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First Proof of Product

Second-Designed Product: Dilithium Anode Material

During our ongoing discussions with a researcher at a US National Laboratory about our pending FOA Proposal to the US Department of Energy (Energy Efficiency and Renewable Energy department), our Principal Investigator chose our lithium-anode material as being more innovative that our electrolyte designs.  Because of this, our submitted proposal incorporated the dilithium-binding polymer as the "demonstration" of atomic-precision manufacturing.  The acceptance of this proposal will make the anode material our first product.

The specific designs will remain a trade secret until the proposal to the EERE is accepted and published.  But we can briefly describe the innovation as a dilithium-binding site on the interior polymer surface that is composed of a lithium ion site and an adjacent lithium atom site— —— hence, a "dilithium anode" for making a dilithium battery.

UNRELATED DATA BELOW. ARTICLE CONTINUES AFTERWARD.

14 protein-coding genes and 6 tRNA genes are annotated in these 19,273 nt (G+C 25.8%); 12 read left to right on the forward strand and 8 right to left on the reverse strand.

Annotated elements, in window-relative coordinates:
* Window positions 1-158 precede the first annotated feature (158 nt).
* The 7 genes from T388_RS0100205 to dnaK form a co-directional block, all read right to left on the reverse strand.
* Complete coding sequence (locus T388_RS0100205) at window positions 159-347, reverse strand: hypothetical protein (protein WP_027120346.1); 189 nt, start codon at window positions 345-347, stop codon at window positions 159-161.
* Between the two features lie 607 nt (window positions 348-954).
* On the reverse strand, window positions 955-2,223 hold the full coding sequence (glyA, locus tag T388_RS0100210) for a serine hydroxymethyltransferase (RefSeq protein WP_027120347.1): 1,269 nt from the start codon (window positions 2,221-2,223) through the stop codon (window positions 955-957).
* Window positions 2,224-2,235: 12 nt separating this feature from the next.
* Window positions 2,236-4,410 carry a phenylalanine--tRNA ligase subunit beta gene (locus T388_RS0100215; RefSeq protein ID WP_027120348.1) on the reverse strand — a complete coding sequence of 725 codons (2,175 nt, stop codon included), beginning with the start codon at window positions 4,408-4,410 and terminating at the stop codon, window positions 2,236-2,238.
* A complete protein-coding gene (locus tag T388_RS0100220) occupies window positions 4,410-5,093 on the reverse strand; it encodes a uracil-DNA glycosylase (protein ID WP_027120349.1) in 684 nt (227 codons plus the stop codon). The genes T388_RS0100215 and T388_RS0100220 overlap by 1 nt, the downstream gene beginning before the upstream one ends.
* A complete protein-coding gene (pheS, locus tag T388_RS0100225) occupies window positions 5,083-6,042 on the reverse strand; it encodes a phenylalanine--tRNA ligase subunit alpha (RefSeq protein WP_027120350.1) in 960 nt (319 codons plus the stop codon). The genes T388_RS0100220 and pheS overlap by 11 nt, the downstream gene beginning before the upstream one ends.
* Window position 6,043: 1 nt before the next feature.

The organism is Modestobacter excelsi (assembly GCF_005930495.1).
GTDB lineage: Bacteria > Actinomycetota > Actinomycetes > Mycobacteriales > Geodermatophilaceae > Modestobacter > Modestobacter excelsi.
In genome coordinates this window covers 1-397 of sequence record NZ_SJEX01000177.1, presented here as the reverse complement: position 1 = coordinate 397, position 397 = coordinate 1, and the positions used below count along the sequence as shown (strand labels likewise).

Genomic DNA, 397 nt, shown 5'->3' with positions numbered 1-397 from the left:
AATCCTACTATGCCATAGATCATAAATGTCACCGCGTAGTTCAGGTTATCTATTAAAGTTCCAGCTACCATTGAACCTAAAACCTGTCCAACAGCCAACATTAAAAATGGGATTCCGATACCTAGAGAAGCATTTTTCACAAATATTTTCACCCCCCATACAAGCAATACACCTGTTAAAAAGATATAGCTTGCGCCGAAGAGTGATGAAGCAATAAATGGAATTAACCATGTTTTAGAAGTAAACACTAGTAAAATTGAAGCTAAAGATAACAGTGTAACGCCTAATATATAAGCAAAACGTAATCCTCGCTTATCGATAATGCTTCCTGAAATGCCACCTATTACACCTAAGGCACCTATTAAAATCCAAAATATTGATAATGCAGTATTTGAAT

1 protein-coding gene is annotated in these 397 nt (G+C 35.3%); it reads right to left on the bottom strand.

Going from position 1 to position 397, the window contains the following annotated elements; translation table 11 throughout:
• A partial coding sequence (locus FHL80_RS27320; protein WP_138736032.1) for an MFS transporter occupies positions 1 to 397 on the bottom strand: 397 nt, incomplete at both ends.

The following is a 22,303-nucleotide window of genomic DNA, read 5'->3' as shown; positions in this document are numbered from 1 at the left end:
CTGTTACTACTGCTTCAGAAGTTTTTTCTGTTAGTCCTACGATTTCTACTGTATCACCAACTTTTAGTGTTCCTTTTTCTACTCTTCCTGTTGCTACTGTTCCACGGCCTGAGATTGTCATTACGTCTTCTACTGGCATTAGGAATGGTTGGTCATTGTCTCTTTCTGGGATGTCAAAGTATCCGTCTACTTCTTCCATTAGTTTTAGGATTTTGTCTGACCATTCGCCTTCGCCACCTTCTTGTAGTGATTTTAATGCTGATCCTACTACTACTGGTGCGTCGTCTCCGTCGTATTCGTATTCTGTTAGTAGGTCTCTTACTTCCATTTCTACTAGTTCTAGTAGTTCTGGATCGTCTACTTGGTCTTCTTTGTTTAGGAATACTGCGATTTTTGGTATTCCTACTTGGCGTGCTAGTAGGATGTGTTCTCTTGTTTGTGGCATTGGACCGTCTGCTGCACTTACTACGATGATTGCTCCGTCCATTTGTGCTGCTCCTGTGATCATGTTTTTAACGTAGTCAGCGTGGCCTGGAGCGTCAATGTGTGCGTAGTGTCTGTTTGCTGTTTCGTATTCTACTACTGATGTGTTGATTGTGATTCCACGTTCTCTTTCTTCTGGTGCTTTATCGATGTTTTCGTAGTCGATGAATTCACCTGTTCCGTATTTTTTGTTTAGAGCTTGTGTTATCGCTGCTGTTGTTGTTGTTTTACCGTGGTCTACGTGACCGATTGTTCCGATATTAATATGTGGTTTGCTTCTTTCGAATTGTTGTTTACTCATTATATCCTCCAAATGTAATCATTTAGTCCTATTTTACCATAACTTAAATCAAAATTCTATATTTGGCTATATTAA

Because the lithium binding is taking place inside of a hollow pocket, there should be no swelling and shrinking of the anode upon charging and discharging respectively.  This is protective towards the more brittle battery structures, specifically the solid electrolyte interface (SEI) layer.  Anode expansion in graphite anodes is substantial, and SEI cracking destabilizes lithium-ion battery lifespan.  The possibility that this can be prevented by NSI's nanopolymers is a significant innovation.

There is another potential windfall: lithium-metal batteries have roughly twice the energy capacity of lithium-ion batteries.  But this can come at a price: lithium metal can deposit on spikes called dendrites, which can grow to puncture other battery components (the separator membrane).  We anticipate that binding lithium metal on the inside of hollow structures will also prevent lithium dendrite growth the same way that anode expansion is prevented.  If this works, two significant battery innovations will be achieved from one NSI design.